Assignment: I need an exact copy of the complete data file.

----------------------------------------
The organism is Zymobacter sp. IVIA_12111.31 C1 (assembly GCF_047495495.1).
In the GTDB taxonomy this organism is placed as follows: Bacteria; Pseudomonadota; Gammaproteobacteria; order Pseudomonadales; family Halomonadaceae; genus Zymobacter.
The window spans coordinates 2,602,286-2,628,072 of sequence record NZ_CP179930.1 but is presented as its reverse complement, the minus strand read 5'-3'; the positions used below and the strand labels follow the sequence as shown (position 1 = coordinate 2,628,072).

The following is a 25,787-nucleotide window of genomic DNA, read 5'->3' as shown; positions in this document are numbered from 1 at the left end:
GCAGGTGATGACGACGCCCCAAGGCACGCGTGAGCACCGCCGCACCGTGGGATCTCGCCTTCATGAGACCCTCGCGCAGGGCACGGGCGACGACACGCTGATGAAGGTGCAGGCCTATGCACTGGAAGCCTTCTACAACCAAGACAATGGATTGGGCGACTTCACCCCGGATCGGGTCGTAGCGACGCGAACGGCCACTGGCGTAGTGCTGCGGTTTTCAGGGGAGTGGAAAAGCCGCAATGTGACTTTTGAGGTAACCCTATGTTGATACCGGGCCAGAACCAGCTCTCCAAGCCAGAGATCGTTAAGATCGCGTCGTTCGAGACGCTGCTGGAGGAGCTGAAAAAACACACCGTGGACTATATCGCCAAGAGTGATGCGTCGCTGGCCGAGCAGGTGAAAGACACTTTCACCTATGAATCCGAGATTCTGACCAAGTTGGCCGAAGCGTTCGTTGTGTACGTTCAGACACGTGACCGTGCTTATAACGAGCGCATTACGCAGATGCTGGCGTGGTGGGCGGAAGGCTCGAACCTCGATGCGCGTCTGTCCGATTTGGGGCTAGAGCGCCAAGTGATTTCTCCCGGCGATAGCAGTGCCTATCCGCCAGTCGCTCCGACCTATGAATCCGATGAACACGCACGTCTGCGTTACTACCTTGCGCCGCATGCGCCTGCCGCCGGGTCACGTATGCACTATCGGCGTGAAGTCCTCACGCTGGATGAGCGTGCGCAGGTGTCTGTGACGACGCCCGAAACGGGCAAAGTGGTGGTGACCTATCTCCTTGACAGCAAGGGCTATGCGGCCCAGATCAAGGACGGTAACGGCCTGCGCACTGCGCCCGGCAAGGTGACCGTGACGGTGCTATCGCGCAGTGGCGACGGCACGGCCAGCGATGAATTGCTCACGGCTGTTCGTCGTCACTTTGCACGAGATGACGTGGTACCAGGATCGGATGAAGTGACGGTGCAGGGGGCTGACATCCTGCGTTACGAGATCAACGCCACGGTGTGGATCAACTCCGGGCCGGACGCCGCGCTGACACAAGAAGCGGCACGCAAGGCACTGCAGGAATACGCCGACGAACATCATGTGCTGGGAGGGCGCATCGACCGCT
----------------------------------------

The organism is Zymobacter sp. IVIA_12111.31 C1 (assembly GCF_047495495.1).
In the GTDB taxonomy this organism is placed as follows: Bacteria; Pseudomonadota; Gammaproteobacteria; order Pseudomonadales; family Halomonadaceae; genus Zymobacter.
The window spans coordinates 2,602,286-2,628,072 of sequence record NZ_CP179930.1 but is presented as its reverse complement, the minus strand read 5'-3'; the positions used below and the strand labels follow the sequence as shown (position 1 = coordinate 2,628,072).

The following is a 25,787-nucleotide window of genomic DNA, read 5'->3' as shown; positions in this document are numbered from 1 at the left end:
GCAGGTGATGACGACGCCCCAAGGCACGCGTGAGCACCGCCGCACCGTGGGATCTCGCCTTCATGAGACCCTCGCGCAGGGCACGGGCGACGACACGCTGATGAAGGTGCAGGCCTATGCACTGGAAGCCTTCTACAACCAAGACAATGGATTGGGCGACTTCACCCCGGATCGGGTCGTAGCGACGCGAACGGCCACTGGCGTAGTGCTGCGGTTTTCAGGGGAGTGGAAAAGCCGCAATGTGACTTTTGAGGTAACCCTATGTTGATACCGGGCCAGAACCAGCTCTCCAAGCCAGAGATCGTTAAGATCGCGTCGTTCGAGACGCTGCTGGAGGAGCTGAAAAAACACACCGTGGACTATATCGCCAAGAGTGATGCGTCGCTGGCCGAGCAGGTGAAAGACACTTTCACCTATGAATCCGAGATTCTGACCAAGTTGGCCGAAGCGTTCGTTGTGTACGTTCAGACACGTGACCGTGCTTATAACGAGCGCATTACGCAGATGCTGGCGTGGTGGGCGGAAGGCTCGAACCTCGATGCGCGTCTGTCCGATTTGGGGCTAGAGCGCCAAGTGATTTCTCCCGGCGATAGCAGTGCCTATCCGCCAGTCGCTCCGACCTATGAATCCGATGAACACGCACGTCTGCGTTACTACCTTGCGCCGCATGCGCCTGCCGCCGGGTCACGTATGCACTATCGGCGTGAAGTCCTCACGCTGGATGAGCGTGCGCAGGTGTCTGTGACGACGCCCGAAACGGGCAAAGTGGTGGTGACCTATCTCCTTGACAGCAAGGGCTATGCGGCCCAGATCAAGGACGGTAACGGCCTGCGCACTGCGCCCGGCAAGGTGACCGTGACGGTGCTATCGCGCAGTGGCGACGGCACGGCCAGCGATGAATTGCTCACGGCTGTTCGTCGTCACTTTGCACGAGATGACGTGGTACCAGGATCGGATGAAGTGACGGTGCAGGGGGCTGACATCCTGCGTTACGAGATCAACGCCACGGTGTGGATCAACTCCGGGCCGGACGCCGCGCTGACACAAGAAGCGGCACGCAAGGCACTGCAGGAATACGCCGACGAACATCATGTGCTGGGAGGGCGCATCGACCGCT